But why would someone put a Door Close button in a lift if it doesn’t even work?
There’s a lot of psychology underlying the reason these buttons are disabled, ranging from assuming a sense of autonomy or behaving in line with social norms, to usurping personal control in the situation.
But perhaps the most fundamental reason pertains to experiencing feelings of progress.
Whether it is handing in a laboratory report, finishing our taxes, or pushing a Door Close button – it is satisfying to feel you are making progress.
Progress in the workplace
Although it’s humorous to talk about ‘idiot buttons’ and how they have been solely invented to give us the illusion of progress, the widespread awareness of our inherent need for progress has given companies an easy way out, if you will, to openly appreciate their employees.
Dan Ariely in his book Behavioural Economics Saved My Dog touches upon the illusion of progress in this respect:
“Widespread recognition of the need for progress explains why so many companies have invented titles and intermediate position for management types (officer, executive, chief, vice president, senior vice president, deputy CEO, etc.).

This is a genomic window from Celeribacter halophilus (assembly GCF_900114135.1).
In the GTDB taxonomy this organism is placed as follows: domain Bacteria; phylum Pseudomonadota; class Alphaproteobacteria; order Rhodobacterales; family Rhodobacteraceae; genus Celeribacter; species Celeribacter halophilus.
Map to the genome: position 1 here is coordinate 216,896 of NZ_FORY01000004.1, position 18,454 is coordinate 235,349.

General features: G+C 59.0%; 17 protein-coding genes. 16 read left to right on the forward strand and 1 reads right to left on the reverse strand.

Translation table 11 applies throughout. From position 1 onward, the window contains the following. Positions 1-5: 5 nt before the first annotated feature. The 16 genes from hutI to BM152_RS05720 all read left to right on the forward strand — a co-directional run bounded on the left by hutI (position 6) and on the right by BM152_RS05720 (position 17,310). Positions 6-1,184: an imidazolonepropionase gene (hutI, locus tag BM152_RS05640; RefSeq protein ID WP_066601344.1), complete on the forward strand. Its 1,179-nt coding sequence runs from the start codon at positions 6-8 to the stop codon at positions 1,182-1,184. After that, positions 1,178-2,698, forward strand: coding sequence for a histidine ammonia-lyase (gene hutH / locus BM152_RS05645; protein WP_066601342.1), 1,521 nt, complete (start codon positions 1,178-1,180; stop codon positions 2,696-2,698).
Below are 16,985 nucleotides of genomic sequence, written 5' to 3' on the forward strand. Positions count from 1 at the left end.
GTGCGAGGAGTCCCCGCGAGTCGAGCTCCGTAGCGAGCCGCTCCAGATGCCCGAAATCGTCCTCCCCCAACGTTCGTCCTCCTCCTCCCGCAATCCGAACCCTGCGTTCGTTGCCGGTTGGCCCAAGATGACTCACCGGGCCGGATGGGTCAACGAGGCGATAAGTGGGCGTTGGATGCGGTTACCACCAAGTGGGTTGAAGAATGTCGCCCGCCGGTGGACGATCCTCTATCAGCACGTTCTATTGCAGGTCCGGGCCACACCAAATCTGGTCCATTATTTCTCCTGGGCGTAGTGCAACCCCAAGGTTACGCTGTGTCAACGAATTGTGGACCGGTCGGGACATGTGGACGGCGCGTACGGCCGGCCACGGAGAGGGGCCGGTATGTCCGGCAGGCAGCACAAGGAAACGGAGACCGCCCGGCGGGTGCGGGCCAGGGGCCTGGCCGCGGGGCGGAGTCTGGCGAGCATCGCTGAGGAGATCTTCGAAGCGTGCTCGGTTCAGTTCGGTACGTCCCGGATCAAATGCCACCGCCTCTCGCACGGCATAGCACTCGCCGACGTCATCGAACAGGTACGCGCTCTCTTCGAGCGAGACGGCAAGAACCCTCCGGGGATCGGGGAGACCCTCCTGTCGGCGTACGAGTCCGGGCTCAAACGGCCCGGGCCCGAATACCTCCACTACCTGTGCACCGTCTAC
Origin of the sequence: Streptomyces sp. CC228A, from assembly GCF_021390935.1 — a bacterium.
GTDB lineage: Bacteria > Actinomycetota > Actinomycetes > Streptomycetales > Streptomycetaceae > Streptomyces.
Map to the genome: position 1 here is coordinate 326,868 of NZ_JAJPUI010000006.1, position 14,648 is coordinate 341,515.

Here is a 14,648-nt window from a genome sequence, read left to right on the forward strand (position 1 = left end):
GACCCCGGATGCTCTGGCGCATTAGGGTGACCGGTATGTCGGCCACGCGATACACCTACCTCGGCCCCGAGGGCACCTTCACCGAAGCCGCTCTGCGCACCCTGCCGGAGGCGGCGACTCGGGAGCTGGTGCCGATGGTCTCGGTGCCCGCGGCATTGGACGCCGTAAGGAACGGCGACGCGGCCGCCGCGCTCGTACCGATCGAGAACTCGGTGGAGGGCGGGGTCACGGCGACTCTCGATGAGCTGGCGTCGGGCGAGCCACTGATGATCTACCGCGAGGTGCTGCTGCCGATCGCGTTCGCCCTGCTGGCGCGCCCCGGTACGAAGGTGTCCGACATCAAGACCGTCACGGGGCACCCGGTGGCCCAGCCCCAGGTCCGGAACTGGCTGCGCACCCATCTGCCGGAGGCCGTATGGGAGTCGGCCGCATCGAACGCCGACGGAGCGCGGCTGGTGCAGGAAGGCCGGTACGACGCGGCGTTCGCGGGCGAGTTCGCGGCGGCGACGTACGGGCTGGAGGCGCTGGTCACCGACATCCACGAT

In a gamification-like approach companies want their employees to feel that they are making progress and moving ahead even when these stops are not very meaningful.”
Any progress, however incremental and however minuscule in the grander scheme of employment is enough to put employee frustration at bay and contribute to levels of overall employee satisfaction.
Progress at the airport
So it appears that any sort of progress has big effect on our mood and overall well-being.
But there are two sides to the same coin.
Although we might love progress, we don’t necessarily hate the exact opposite – that is, we don’t hate a lack of progress.
Rather, what we can’t stomach is idleness.
Social scientists and behavioural economists such as Dan Ariely call this phenomenon aversion to idleness and recounts an interesting story to illustrate this in practice.
“A while ago there was an optimisation engineer working for an airline, and he realised that some carousels were close to some gates, and others were close to other gates.
He decided to optimise which carousel the luggage arrived on, such that the luggage from each flight would be delivered on the carousel closest to where the plane landed.